I don't want this to become a list of I was going to vote, I didn't see it, etc. (probably wouldn't anyway, but just in case) 'cos it doesn’t mater now. What's done is done. I was fully aware of what I was doing and I do not regret it. Gerard Foley 01:09, 19 February 2006 (UTC)


Can we add a format requirement for new admin requests, that they specify the languages they know (i.e. their "Babel" levels)? --Connel MacKenzie T C 21:08, 16 February 2006 (UTC)

I think that's a good idea. This is probably the project where babel is the most useful. Jon Harald Søby 21:11, 16 February 2006 (UTC)
OK. Thanks for adding them in. On my screen, the table columns got scrunched too much; I reformatted it with a combined notes/Babel column instead, which seems to work better. --Connel MacKenzie T C 03:14, 17 February 2006 (UTC)

Voting requirements[edit]

Is there any suggested number of edits a user should have here before being able to vote? I vuagely recall a "50-edits" minimum but I can't seem to find the relevant conversation.

It would be nice to also exclude any votes from editors who have been blocked, but that would rule me out since I blocked myself when I first became a sysop. Perhaps votes could be invalidated if 20% or more of that user's entries are nominated for deletion (or deleted on sight.)

Sysops votes still are given no more weight than regular contributors, right? We should spell that out somewhere. --Connel MacKenzie T C 21:50, 16 February 2006 (UTC)

x-edits minimum is a good idea, to reduce the chance of sockpuppets and also it should only be people who work on Wiktionay voting, not random people from Wikinews here by invite! As for excluding any votes from editors who have been blocked, what's the thinking behind that? Gerard Foley 00:06, 17 February 2006 (UTC)
I was thinking of it as an indication that someone has acted in bad faith. But thinking more about it, that might unfairly exclude anonymous IPs, and that would not be good. --Connel MacKenzie T C 00:13, 17 February 2006 (UTC)
With regards to "random people from Wikinews" (or any other metawiki site, for that matter), what about user's who truly plan on being here for a while, and are also trusted to make a solid assessments of users? I am an administrator on Wikipedia, I'm just curious to know if I should wait for the 50 edit limit, or if my standing on an other project is enough to convince everyone that I am not a sock puppet, or a user who is "stacking votes." Also this is not to try and go around the 50 edit count rule, just a curiosity question, for future reference with regards to this project. KnowledgeOfSelf 05:22, 17 February 2006 (UTC)
I would guess "no, you shouldn't wait" but that seems to be entirely up to Eclecticology, which is why I'm asking these questions. --Connel MacKenzie T C 07:12, 17 February 2006 (UTC)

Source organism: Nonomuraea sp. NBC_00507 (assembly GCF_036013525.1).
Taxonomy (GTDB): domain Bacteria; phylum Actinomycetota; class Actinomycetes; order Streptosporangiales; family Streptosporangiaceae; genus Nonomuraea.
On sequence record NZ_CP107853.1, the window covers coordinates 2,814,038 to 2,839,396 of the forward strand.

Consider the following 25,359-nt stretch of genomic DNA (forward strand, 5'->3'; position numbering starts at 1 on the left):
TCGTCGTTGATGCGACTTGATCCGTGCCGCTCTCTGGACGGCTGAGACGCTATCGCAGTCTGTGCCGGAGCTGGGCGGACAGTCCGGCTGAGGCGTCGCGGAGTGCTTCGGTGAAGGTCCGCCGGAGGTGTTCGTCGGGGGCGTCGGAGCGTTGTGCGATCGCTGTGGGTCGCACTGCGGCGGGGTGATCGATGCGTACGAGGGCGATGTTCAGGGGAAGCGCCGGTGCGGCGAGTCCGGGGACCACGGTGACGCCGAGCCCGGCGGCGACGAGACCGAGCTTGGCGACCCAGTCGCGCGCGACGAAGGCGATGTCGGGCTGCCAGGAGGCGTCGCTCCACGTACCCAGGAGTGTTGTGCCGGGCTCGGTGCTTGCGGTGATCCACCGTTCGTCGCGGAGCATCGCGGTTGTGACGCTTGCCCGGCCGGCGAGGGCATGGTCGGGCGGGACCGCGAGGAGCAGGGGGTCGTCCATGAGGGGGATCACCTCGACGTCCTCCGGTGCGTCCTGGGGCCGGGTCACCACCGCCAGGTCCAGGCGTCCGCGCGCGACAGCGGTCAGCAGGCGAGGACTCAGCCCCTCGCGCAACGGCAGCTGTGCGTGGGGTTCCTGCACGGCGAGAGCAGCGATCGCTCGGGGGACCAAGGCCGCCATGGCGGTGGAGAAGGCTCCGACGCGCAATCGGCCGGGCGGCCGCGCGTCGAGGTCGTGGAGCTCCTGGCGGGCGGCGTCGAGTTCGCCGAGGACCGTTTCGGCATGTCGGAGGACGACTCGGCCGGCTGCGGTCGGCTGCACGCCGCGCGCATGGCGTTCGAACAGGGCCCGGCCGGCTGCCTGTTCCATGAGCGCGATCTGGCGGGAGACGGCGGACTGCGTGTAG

Responding to various points above:

  1. I don't think that we have an agreed minimum number of edits a person should have before his vote is taken seriously, but I would certainly look at it more closely if he has fewer than 50. A person with very few edits could have a chance to redeem himself by making that many edits between the nomination and decision times. Making 50 edits to article spaces here is not difficult. Of course, I would tend to discount edits which do nothing but spam the list to vote for the candidate.
  2. You need to make a distinction between voters who "are blocked" and "have been blocked", but realistically this does not involve very many people. I make a point of being aware of whose comments should be taken with a grain of salt, such as the one user who was already desysopped for cause, but his vote is still only one vote.
  3. If we are talking strictly about "voting" a sysop's vote should not have more weight than that of any other user, but sysops are often more aware of the misbehaviour of nominees. Their comments on that have to be taken into account.
  4. The comments of others who are not regular contributors about someone's misbehaviour will at least tell me that I should investigate what they say. If I find that they really did behave badly elsewhere that will affect my decision, even if it means going against the majority. I seldom will go against the majority, but there are times when that will be necessary, and I will always give reasons why. On the other hand, I make a point of not participating in the voting while it is proceding, and privately discuss difficult cases with the other bureaucrat.
  5. The 50 edit rule-of-thumb is not just about sockpuppets; it's also about commitment to this particular project. I really don't think that a person whose wiki editing is focused elsewhere should have a strong influence here.
  6. I do like to wait until there are least 10 people who have had a say on a nomination before moving ahead either way it. When there are fewer involved the nomination should probably fail for lack of interest. Waiting a month for that to happen is not waiting a long time.